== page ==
How to avoid the email spam label

Everyone hates email spam. Those irrelevant emails about things you just don’t care about that you get every day, the ones that flood your inbox. They’re especially annoying when you’re waiting for an important response to that business correspondence. You get an email notification, excitement pushes you to check it out and then there’s a total anti-climax. “Oh. It’s just spam.”

It feels, with all these spam emails, like email sending is just redundant. Why bother with this medium of marketing if you’re going to be instantly labelled spam and ignored? At this point, most marketers are stuck because…what else is there? We’ve had email marketing for so long that we’re dependent on it, even though it’s hindering us. Although…is that entirely true?

A quick look at spamming on social media…

Recently there’s been a lot of comparison between email spam and social media marketing. A lot of people think that because Twitter and Facebook are so popular and current, they must be better than emails. But we believe there’s a problem with that method of thinking.

Spam can be seen as any finite post from or one-sided communication with a company that you aren’t interested in. This includes all the emails accosting you, trying to get you to buy something you didn’t expressly say you wanted.

Yes, it’s true that most of these come through email. It’s been there long enough, there are enough people to contact, so of course, that will be where most of the spam activity is going on. But it can also come from other places too. For example, social media.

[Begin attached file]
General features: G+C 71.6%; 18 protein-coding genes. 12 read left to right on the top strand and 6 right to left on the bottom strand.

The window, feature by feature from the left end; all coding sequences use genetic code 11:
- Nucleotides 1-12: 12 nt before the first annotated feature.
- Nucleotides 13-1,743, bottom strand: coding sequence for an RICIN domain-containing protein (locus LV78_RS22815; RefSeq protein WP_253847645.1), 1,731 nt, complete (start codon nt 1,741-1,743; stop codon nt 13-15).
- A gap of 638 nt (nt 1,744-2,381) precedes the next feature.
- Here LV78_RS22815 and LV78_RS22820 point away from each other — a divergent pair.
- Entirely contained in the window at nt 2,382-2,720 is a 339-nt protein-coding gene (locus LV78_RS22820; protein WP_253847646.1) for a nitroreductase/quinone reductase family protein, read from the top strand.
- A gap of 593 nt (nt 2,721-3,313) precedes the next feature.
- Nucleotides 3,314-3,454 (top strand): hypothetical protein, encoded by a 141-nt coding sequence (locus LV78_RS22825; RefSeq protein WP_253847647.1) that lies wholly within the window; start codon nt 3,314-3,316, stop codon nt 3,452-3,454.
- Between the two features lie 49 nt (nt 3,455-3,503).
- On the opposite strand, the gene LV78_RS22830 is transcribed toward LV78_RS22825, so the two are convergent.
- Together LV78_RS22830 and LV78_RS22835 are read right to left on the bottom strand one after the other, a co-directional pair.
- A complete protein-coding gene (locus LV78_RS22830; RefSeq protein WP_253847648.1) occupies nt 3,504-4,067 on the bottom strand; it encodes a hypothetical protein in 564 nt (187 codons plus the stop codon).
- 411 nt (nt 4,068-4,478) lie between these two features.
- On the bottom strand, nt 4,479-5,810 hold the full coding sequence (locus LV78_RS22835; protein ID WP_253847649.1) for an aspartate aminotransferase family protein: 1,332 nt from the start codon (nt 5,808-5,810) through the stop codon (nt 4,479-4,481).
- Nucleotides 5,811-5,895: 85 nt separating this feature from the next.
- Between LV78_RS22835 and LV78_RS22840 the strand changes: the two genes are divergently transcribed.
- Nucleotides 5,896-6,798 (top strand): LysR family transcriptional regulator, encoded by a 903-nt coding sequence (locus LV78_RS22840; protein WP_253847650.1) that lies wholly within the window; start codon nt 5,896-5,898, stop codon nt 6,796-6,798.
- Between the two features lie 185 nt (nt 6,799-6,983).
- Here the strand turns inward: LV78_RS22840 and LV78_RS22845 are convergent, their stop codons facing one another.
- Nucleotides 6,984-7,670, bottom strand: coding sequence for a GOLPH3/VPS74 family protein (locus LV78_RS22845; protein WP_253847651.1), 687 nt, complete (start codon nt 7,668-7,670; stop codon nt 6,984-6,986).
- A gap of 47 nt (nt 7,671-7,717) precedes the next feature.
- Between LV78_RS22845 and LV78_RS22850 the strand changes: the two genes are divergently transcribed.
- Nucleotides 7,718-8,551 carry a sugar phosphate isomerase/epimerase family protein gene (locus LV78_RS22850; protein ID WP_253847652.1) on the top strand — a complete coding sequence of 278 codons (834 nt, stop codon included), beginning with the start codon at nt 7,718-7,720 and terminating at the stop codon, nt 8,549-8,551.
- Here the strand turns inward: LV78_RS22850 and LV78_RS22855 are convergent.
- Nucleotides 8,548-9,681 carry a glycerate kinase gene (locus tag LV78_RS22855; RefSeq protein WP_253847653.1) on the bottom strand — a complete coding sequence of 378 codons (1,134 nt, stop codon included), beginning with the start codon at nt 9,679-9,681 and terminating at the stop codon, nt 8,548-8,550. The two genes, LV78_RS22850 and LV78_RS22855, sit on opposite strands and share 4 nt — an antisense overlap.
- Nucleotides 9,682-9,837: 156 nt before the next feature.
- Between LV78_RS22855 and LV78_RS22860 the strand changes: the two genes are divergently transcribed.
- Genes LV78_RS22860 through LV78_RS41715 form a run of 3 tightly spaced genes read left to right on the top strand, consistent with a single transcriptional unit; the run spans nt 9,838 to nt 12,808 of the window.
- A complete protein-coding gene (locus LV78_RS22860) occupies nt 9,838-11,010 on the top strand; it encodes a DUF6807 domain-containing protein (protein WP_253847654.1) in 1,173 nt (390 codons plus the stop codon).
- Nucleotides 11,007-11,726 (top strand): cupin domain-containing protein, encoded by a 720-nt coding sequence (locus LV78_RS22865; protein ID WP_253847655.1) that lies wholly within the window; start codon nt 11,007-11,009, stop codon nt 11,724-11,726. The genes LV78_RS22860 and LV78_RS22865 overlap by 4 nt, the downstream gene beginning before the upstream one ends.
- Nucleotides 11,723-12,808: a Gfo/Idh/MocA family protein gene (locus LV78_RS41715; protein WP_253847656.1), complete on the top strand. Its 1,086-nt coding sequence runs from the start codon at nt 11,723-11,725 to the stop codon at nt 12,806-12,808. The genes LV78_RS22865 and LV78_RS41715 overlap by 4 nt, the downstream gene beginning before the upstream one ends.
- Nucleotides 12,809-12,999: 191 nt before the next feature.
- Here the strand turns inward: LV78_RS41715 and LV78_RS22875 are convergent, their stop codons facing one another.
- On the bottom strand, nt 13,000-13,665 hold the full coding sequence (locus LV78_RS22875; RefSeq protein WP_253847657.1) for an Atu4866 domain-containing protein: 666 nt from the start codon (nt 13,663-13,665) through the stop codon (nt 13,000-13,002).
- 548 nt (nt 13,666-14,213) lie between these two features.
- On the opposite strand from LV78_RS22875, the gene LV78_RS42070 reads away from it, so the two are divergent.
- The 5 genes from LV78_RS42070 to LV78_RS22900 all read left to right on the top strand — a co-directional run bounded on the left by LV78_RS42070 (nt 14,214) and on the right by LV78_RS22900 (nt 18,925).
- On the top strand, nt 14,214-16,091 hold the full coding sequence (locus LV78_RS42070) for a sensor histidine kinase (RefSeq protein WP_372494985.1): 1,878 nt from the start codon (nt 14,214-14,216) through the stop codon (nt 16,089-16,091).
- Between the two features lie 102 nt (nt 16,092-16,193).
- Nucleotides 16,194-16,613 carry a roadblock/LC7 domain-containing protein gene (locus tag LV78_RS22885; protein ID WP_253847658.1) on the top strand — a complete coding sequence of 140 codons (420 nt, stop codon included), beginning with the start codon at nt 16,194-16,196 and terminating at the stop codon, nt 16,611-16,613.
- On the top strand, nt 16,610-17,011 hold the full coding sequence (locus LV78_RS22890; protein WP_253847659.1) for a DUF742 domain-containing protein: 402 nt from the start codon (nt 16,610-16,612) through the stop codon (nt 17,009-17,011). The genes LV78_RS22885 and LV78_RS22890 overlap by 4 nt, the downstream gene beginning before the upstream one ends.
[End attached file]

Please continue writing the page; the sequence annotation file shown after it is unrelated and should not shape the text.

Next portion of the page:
Have you ever noticed those “promoted tweets” or “suggested posts” you see on Facebook and Twitter? You know, the posts that seem to have nothing to do with you personally, but are often just ads from big companies like Google or someone offering a PPI refund (yes, that’s still a thing). All of that is technically spam. Only once in a blue moon does it mean anything to you.

So how can we stop spam?

Marketing emails are often sent out because you signed up to receive them from a company or a number of companies. Because of that, at least a handful of the emails you get that you might label as spam are actually not. It’s the real spam that’s the problem, ruining the medium for the rest of us marketers.

You need to always make sure that your email campaigns are relevant when you send them out to people, or you’re just adding to the problem. Segment your data, take the time to find out what your contacts are genuinely interested in and send them content based on this.

Always remember that coming across as spam is a possibility, so put the effort into your campaigns to try and erase as much possibility of this as you can. Don’t send more than one email in the span of a day. If you can help it, try and space out your email campaigns evenly. Just always keep your clients in mind. Figure out what you consider as spam in your own inbox, then avoid sounding like that.


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